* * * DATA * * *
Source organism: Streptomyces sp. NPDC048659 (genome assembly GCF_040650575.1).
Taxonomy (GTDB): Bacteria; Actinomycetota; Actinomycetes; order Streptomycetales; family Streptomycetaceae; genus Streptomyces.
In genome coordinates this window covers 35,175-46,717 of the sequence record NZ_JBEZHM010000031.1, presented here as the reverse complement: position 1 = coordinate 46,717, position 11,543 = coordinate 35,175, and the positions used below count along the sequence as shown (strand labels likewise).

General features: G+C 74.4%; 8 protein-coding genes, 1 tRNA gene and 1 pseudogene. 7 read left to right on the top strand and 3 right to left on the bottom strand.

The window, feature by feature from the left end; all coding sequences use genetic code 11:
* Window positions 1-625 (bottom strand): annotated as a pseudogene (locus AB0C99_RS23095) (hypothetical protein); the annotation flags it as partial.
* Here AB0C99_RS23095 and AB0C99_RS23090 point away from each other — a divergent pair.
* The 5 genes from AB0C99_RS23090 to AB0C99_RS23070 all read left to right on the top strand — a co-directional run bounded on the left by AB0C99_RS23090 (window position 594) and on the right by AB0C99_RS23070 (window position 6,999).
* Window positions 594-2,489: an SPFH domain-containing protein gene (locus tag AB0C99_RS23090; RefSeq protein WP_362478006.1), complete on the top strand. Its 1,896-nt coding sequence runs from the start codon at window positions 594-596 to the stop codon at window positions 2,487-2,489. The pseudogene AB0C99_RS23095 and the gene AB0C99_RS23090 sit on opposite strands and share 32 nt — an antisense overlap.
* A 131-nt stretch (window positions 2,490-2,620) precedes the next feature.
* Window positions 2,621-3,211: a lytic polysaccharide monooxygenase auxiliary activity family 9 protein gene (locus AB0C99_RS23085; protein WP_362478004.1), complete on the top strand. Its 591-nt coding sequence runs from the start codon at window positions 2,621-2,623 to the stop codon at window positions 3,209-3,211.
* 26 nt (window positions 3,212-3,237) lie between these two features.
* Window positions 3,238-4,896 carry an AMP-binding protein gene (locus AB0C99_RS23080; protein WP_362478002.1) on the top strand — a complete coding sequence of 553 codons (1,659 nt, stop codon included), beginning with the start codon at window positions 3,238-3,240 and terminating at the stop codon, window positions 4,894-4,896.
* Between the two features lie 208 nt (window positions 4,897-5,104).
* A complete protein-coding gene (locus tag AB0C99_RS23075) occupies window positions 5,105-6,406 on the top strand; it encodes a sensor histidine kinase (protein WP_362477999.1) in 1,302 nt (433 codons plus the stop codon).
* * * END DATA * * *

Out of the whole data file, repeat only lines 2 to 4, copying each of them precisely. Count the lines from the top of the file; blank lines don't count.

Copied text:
Taxonomy (GTDB): Bacteria; Actinomycetota; Actinomycetes; order Streptomycetales; family Streptomycetaceae; genus Streptomyces.
In genome coordinates this window covers 35,175-46,717 of the sequence record NZ_JBEZHM010000031.1, presented here as the reverse complement: position 1 = coordinate 46,717, position 11,543 = coordinate 35,175, and the positions used below count along the sequence as shown (strand labels likewise).

General features: G+C 74.4%; 8 protein-coding genes, 1 tRNA gene and 1 pseudogene. 7 read left to right on the top strand and 3 right to left on the bottom strand.